So, how can you start to change these distortions and improve your mindset and outlook when spending time with your horse?

  1. Awareness: The first step is to become aware of your limiting beliefs and how they might be influencing your interactions with your horse. Pay attention to your thoughts and emotions during your time with your horse, and notice any patterns or recurring themes.
  2. Challenge: Once you’ve identified these beliefs, challenge them. Ask yourself whether they are based on facts or simply assumptions. Replace negative thoughts with positive affirmations and focus on your strengths and progress rather than perceived shortcomings.
  3. Mindfulness: Practice mindfulness techniques to stay present and focused during your interactions with your horse. Take deep breaths, relax your body, and let go of any tension or stress. This will help you communicate more effectively and build trust with your horse.
  4. Education: Continuously seek to expand your knowledge and skills as a horse person. Take lessons, attend clinics, seek out coaches (ahem!) or read books and articles on horsemanship to deepen your understanding and confidence in working with your horse.
  5. Patience and Persistence: Changing deep-seated beliefs takes time and effort, so be patient with yourself. Celebrate small victories along the way and stay committed to your growth and development as a horse person.

By addressing and reframing your limiting beliefs, you can unlock new levels of connection, communication, and fulfillment in your relationship with your horse. Remember, it’s not just about what you do with your horse but also about the mindset and energy you bring to the partnership. So, are you ready to let go of distortions and embrace a more empowering and enriching experience with your equine companion?

If yes, and you’d like a little help…you know where I am! Check out my services page or drop me an email and I’d be more than happy to help!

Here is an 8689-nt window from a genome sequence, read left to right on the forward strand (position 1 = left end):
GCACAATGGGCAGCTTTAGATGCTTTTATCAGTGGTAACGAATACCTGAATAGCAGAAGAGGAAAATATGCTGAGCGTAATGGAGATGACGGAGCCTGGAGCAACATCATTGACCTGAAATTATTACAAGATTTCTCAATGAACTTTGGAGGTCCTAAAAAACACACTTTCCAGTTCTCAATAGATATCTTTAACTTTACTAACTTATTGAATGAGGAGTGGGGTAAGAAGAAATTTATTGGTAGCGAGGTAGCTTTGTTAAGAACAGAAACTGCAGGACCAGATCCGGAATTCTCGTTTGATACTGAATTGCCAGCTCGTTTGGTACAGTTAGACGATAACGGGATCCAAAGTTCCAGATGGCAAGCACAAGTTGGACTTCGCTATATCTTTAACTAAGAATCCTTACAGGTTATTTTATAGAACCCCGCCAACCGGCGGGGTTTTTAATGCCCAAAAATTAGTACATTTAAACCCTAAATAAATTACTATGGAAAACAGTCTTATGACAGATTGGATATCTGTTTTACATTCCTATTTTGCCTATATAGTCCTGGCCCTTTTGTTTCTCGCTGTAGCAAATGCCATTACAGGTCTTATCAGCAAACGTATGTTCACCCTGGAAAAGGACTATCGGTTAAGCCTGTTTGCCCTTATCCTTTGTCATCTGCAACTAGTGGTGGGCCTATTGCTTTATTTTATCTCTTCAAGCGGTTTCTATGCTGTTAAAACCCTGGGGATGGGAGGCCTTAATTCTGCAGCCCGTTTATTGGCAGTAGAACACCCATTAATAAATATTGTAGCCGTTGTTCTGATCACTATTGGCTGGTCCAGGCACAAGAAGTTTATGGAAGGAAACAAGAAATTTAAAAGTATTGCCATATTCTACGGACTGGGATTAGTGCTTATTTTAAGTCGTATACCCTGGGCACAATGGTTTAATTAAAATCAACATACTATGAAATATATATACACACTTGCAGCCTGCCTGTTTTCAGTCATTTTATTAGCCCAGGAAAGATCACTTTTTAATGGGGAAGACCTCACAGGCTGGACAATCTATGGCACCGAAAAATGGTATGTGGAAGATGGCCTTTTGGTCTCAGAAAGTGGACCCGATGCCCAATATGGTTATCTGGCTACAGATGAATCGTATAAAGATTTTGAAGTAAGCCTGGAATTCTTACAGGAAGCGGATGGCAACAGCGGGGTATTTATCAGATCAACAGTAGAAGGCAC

Practicing Praise & Snapshotting Behaviors

How often do you let your horse know they’ve done/are doing what you’ve asked them for?

Praise is SO incredibly important when working with your horse, particularly if you are working on something new or challenging. Actually saying out loud ‘good/good boy/good girl’ and pairing that the release of pressure, or with some kind of reinforcement such as a rub/scratch or treats etc (whatever is best for you and your horse) is a great way of ‘snapshotting’ the moment that your horse has offered the behavior (or steps towards it) that you are looking for. The better your timing with this, the more ‘drive and try’ your horse will have to working with you, making the whole experience more of a positive interaction, and a more enjoyable experience for both horse and human.

For me, I find that consistent ‘pairing’ of using my voice and other positive reinforcements is key, particularly at times when I am working with my horse and can’t physically reach them (such as lunging, long reining or liberty work) because then when I want to praise them, they will get the same good feelings from me simply using my voice, as they would if I was physically giving them a rub or a treat. This method utilises principles of classical and operant conditioning to shape behaviors effectively.

So my question to you is, do you praise your horse out loud? Do you work to pair that with other reinforcement…and do you keep an eye out for moments when you can snapshot behaviors that you’re after…?